within limits governed by nature, so the other alternative is to reduce the length of the rear pastern. This effectively lessens the working arc of the rear foot reducing the amount of work done, thus requiring less effort per step. Practical examples of the characteristics of hock length are the rabbit and the coyote. The rabbit has a long hock and can accelerate from a standing start very quickly; conversely the coyote is short in the hock and is renowned for its endurance. In essence relative to the femur, tibia and fibula, the hock is shorter when stamina is required. The length of the hock invariably affects the length of the other bones in the rear assembly. Long hocks are usually accompanied by shorter upper and lower thighs, which in turn have shorter muscles making them less efficient, i.e. the longer the muscle the more they are able to contract, giving a greater capacity to pull. Long hocks

FIGURE 2

are also contributory to ‘crabbing’ as in theory the rear feet can reach further under the dog’s body, interfering with the front assembly.

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THE STAFFORD KNOT, INC.

Staffordshire Bull Terrier Hindquarters – A General Overview by Mick Smith (Willowstaff)

CONTINUED

When viewed from the rear, hind legs should be straight and well boned with good width at the stifle and strong hock joints to withstand the rigours of combat. The stifles should not turn outwards and the hocks should not turn inwards. When moving, close movement should not be confused with ‘single tracking’. Close movement is a result of mis-aligned bones, e.g. ‘toeing in’/’cow hocks’. Single tracking is the tendency of the feet to converge to the centre of gravity when moving forward at a good pace. As a general rule, when the hind feet are placed approximately in line with the rump the rear pasterns should be perpendicular and the topline level. Sickle hocks – where the hocks slope backwards – are indicative of over-angulation and are often accompanied with a sloping topline (similar to the German Shepherd). A Stafford should have a strong, positive rear action and when viewed from the rear should ideally be parallel when moving at a steady pace. Movement should not be assessed when the animal is moving at a rapid pace, as they will invariably single track. The hind feet cannot be omitted and are a vital feature of the rear quarters. They absorb the rear driving forces and receive more wear and tear than the front feet, particularly on the toes. The back pads are smaller than the front pads and therefore it is essential that the rear feet are strong and compact and not weak and splayed. Finally, the tail requires a mention. A typical low set tail (akin to an old fashioned ‘pump handle’) is also indicative that the correct slope of croup is in evidence. In general, a well set tail without any malformations is 20 a good indicator that the spine is anatomically sound.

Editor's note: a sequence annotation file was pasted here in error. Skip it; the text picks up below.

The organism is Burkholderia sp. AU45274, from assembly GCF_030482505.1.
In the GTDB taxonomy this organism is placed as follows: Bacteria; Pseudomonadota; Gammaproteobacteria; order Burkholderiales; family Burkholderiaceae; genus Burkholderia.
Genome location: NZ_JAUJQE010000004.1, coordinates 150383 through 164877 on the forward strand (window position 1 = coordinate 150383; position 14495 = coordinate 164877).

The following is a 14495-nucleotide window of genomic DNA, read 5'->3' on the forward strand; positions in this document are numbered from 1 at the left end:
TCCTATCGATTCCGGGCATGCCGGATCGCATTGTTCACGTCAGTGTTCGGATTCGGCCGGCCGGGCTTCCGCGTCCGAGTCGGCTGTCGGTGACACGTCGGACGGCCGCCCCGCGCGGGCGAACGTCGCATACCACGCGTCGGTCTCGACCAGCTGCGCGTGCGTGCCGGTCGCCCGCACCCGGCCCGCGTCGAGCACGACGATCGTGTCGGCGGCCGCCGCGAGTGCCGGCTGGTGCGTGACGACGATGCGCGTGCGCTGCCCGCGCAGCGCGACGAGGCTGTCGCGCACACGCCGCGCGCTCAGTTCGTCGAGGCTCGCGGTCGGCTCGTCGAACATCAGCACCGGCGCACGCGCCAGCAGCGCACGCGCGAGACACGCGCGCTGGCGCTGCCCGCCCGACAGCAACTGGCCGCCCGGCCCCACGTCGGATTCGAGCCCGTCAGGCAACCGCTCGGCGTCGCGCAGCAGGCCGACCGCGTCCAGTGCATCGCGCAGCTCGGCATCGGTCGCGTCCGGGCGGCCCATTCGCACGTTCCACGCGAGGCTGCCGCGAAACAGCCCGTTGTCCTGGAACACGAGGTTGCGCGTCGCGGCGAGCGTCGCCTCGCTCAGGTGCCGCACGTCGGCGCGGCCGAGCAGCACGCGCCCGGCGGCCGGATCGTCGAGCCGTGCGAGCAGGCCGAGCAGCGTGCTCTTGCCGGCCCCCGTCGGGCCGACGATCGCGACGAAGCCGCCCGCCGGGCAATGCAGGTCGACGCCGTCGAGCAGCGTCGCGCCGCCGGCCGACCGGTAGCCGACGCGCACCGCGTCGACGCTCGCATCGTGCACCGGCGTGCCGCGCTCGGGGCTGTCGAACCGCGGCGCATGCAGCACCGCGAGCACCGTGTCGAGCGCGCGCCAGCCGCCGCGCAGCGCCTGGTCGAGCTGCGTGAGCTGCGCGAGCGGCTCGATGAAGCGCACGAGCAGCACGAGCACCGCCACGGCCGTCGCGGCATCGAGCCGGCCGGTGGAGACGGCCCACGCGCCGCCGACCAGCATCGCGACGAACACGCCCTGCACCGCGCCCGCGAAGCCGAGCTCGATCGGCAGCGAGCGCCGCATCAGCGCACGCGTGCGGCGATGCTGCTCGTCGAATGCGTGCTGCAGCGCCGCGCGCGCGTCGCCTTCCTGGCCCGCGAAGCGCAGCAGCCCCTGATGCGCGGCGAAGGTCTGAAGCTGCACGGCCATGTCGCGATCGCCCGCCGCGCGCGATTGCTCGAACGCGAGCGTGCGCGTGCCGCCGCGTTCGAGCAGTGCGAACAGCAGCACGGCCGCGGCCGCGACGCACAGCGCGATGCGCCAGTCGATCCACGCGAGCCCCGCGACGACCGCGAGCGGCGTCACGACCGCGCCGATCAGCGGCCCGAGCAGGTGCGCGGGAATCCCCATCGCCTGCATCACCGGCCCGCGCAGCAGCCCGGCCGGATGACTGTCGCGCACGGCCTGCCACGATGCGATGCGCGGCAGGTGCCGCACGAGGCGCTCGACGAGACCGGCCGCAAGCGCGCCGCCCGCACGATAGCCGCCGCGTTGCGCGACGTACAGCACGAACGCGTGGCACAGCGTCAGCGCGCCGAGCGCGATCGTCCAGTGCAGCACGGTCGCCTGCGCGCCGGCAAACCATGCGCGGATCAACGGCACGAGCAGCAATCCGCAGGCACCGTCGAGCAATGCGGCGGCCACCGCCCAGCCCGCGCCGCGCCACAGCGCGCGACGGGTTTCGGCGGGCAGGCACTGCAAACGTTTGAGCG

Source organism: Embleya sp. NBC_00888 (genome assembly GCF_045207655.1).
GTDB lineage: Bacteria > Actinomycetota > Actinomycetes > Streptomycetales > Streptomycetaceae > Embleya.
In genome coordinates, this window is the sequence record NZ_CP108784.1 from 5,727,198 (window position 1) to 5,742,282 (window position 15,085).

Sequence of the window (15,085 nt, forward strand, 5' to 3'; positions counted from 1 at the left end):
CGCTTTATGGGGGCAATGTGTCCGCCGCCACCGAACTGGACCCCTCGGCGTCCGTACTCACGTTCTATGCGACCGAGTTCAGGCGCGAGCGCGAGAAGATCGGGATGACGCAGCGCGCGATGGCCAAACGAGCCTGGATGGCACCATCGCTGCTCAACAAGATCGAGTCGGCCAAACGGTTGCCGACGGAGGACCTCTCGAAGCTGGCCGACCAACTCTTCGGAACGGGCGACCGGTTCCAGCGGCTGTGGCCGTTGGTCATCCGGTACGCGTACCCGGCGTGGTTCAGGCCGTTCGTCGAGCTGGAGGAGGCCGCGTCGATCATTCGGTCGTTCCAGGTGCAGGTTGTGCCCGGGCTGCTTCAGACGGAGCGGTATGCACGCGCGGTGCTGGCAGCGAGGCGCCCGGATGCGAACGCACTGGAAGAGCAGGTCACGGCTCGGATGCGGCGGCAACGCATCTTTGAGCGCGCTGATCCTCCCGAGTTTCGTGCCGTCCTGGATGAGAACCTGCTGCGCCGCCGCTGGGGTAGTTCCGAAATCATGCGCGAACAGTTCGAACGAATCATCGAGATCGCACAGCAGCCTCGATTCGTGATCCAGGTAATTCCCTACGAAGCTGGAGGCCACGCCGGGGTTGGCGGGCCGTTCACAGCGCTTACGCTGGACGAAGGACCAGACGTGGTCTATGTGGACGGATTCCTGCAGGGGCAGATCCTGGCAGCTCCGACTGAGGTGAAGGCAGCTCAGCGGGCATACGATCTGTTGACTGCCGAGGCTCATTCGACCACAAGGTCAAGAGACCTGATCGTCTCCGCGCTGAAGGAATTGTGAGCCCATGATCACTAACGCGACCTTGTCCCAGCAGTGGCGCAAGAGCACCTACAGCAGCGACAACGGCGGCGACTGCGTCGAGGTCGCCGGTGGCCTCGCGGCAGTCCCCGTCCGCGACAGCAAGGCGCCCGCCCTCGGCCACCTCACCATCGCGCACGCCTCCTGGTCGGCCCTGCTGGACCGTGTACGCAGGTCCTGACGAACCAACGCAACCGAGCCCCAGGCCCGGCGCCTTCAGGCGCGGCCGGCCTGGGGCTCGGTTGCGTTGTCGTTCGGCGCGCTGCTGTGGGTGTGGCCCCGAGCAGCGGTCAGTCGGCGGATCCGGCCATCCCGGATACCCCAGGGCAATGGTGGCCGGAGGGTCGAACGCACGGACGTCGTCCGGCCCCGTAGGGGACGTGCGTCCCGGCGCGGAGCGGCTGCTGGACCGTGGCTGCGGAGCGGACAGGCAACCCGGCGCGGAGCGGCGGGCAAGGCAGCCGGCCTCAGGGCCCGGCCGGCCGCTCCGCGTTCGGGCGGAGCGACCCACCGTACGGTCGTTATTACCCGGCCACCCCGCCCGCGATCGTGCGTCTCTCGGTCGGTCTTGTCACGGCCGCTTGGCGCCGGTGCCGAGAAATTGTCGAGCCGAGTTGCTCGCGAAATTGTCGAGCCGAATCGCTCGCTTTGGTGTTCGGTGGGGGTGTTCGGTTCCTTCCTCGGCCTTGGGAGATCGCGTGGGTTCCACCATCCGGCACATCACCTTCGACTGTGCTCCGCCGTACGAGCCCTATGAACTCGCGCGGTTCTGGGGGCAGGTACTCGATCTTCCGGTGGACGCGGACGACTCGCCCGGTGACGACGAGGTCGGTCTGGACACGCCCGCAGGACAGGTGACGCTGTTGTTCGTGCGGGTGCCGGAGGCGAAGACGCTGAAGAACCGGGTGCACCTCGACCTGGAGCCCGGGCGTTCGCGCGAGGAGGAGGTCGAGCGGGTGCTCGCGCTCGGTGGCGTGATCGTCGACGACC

Hindquarters Mick Smith (Willowstaff)  

This is the second article in a series from Mick Smith - this being Hindquarters - the first entitled - Forequarters which ran in the Octob...

Hindquarters Mick Smith (Willowstaff)  

This is the second article in a series from Mick Smith - this being Hindquarters - the first entitled - Forequarters which ran in the Octob...